… what are you seeing staring it seems
over the viewer’s shoulder at what?
…. sax in your mouth a question mark
aimed at God ….
[“Letters to the Dead: Clarence Clemons”]
Later, imagining a convention of anarchists presided over by the great Leadbelly (Huddie Ledbetter) and attended by his uncle, Lourie describes waking from a nap and feeling sad without knowing why, but then:
the anarchists kind to me in this dream
step out of their own story to explain:
“we know you’ve been dreaming of Sam” they say
“so when you wake suddenly from being
“here with us you realize his absence”
[At the Anarchists’ Convention]
Like a musical Indiana Jones, Lourie digs deep to reveal unexpected treasures. The word “genius”, he proposes in his extended ode to Stephen Sondheim’s “Send in the Clowns”, bears a relation to the Arabic “jinn”:
(turning up as “genie” in
French and English): a spirit perhaps locked
in bottle jar lamp and if it gets out
all hell breaks loose
Lourie then proceeds to rub the lamp and summon the spirits of Albert Einstein, Emily Dickinson, and Willie the Shake — each exemplifying the concept of genius. But, Lourie asks, what of all those “one-hit wonders” whose “one song was all they had:
… more like flashbulbs or
novas or Millay’s candle burning so lovely
at both ends ….
Lourie goes on to connect Sondheim’s song not only to its direct inspirations, Ingmar Bergman and Wolfgang Mozart, but to biblical Job, to Rene Magritte, and to Samuel Beckett’s hapless tramps, Vladimir and Estragon. Is Godot the genie/genius we strive to summon? Or do we simply yearn to remember our old flame, even when that flame is as ephemeral as Edna St. Vincent Millay’s candle, “her point being not the / vanishing … but the loveliness of its double-edged light” [My Old Flame]?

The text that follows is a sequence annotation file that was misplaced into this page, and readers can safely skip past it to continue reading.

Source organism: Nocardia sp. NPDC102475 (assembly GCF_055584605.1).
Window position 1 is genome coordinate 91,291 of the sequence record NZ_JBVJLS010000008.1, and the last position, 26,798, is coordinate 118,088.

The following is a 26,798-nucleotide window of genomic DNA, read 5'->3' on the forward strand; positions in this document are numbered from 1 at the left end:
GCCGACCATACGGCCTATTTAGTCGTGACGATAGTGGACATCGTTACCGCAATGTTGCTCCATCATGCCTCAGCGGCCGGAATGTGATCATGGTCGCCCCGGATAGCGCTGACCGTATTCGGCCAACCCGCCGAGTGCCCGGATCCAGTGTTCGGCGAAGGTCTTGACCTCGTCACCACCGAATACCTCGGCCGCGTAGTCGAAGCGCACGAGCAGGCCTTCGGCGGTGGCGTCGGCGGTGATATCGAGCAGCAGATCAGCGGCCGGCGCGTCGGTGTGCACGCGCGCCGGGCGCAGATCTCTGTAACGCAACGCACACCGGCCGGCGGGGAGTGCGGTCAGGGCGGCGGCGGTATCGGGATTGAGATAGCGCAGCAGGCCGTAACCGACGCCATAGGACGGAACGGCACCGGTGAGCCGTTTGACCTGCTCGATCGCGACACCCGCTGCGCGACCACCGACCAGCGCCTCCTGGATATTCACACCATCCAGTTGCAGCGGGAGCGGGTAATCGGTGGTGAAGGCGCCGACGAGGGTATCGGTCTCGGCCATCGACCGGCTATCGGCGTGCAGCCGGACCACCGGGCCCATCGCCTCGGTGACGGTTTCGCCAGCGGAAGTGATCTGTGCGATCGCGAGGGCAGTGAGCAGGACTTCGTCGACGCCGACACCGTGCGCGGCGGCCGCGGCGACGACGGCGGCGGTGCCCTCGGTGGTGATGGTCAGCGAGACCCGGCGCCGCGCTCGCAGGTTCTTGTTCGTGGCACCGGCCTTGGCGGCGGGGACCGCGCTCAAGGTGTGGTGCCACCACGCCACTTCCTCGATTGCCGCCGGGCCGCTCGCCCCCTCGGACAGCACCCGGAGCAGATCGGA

Where does the quest for genius end? What, if anything, will “last the night”? Dick Lourie closes his book with a lovely tribute to his life’s love, his partner, and then — the coda, an imagined jam session featuring “Jazz” and “Blues” as personified characters engaged in an improvisational conversation. What’s Lourie’s conclusion? To paraphrase the poet:
… go on knock yourself
out you’ve been warned listen …
Go on, then. Give Lourie’s book a read. It’s copacetic!
Jam Session and Other Poems; Dick Lourie; Hanging Loose Press; 2021.
• Luther Jett
W. Luther Jett is a native of Montgomery County, Maryland and a retired special educator. His poetry has been published in numerous journals as well as several anthologies. He is the author of four poetry chapbooks: Little Wars (Kelsay Books, 2021), Not Quite: Poems Written in Search of My Father, (Finishing Line Press, 2015), Our Situation, (Prolific Press, 2018), and Everyone Disappears, (Finishing Line Press, 2020). To read more by this author: "Recessional," The Wartime Issue, Vol. 7:2, Spring 2006. To read more by this author: "Recessional," The Wartime Issue, Vol. 7:2, Spring 2006.